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Telescope project

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Stuart Bridger11/06/2017 20:02:15
346 forum posts
17 photos

I have been helping out a friend over the last few months on his telescope project. My main contribution was to create a set of brackets for the tube ends of the main structure

This afternoon we had a major step forward, as he came round with the rough cut tubes which were milled to length. We then did a trial assembly and it is looking pretty impressive.

0i3a1048.jpg

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One very happy Astronomer, whose design calculations all worked out

0i3a1062.jpg

Nathan Sharpe11/06/2017 22:28:01
131 forum posts

Sorry Stuart, not enough info for something that impressive ! Could your "happy astronomer" inform us please? Nathan.

Stuart Bridger12/06/2017 07:47:09
346 forum posts
17 photos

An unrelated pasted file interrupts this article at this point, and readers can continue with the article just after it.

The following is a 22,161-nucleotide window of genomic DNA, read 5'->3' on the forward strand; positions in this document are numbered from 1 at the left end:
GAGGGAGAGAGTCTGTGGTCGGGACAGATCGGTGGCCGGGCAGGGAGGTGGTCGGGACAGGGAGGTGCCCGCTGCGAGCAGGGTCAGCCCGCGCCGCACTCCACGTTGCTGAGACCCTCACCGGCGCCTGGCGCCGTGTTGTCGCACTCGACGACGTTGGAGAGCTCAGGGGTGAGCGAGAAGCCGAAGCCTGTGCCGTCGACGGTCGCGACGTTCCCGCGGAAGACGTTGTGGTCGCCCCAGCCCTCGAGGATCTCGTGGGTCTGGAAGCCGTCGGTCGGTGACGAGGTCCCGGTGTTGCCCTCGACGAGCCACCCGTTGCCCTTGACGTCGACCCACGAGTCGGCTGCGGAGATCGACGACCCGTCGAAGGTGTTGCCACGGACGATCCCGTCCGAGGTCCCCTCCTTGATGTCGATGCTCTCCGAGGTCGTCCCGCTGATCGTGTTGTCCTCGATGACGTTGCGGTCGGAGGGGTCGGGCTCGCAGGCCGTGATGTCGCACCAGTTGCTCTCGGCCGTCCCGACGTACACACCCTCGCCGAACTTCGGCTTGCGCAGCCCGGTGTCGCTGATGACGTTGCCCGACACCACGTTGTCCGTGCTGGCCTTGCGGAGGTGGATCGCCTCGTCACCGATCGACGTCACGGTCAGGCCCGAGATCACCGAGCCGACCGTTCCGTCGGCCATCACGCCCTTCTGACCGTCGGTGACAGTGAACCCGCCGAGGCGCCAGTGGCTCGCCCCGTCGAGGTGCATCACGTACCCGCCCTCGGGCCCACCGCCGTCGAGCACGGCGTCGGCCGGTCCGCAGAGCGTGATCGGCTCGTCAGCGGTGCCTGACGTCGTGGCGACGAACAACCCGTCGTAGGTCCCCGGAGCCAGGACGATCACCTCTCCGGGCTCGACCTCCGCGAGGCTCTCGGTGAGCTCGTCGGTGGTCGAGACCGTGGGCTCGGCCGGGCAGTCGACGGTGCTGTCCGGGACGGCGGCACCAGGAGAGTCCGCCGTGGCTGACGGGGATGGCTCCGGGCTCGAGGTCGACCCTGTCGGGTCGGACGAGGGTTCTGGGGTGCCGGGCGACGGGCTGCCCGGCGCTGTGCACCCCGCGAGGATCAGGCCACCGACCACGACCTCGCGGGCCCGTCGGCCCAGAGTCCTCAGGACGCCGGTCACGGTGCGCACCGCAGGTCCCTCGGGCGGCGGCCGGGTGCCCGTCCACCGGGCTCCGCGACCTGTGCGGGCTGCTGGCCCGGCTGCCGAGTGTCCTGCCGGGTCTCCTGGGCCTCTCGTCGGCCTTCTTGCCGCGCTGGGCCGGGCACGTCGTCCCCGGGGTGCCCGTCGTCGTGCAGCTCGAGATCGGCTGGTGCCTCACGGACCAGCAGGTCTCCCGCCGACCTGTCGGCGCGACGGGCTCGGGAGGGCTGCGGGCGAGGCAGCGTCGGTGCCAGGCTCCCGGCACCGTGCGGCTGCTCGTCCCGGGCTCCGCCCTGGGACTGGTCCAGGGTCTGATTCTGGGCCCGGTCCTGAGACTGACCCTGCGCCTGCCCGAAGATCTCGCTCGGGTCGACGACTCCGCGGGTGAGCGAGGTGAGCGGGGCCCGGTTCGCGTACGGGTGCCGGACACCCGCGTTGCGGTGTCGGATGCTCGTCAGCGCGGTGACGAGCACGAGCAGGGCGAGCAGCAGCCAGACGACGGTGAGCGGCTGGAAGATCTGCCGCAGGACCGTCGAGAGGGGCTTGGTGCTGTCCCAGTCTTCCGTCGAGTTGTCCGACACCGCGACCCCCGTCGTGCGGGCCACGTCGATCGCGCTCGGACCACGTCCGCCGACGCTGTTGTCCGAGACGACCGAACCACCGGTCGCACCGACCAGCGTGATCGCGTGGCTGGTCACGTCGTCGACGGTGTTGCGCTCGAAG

I'm not too much up on the technicalities other than it has a 1500mm focal length and the mirror is 14 inch diameter Pyrex (mixing units sorry). The structural tubes are 1.5 inch in diameter. Black centre box was welded up from aluminium box section by another friend the the village. Other components were custom made by a specialist in Germany. We estimate that the assembly weights about 25kg in total. For more information on the astronomy aspects, he has a website at **LINK** Not too much information on this project yet, but lots of pictures from his current telescope.

john carruthers12/06/2017 08:01:06
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595 forum posts
172 photos

Nice Serrurier truss. F4 ish, could lose contrast with a large secondary mirror?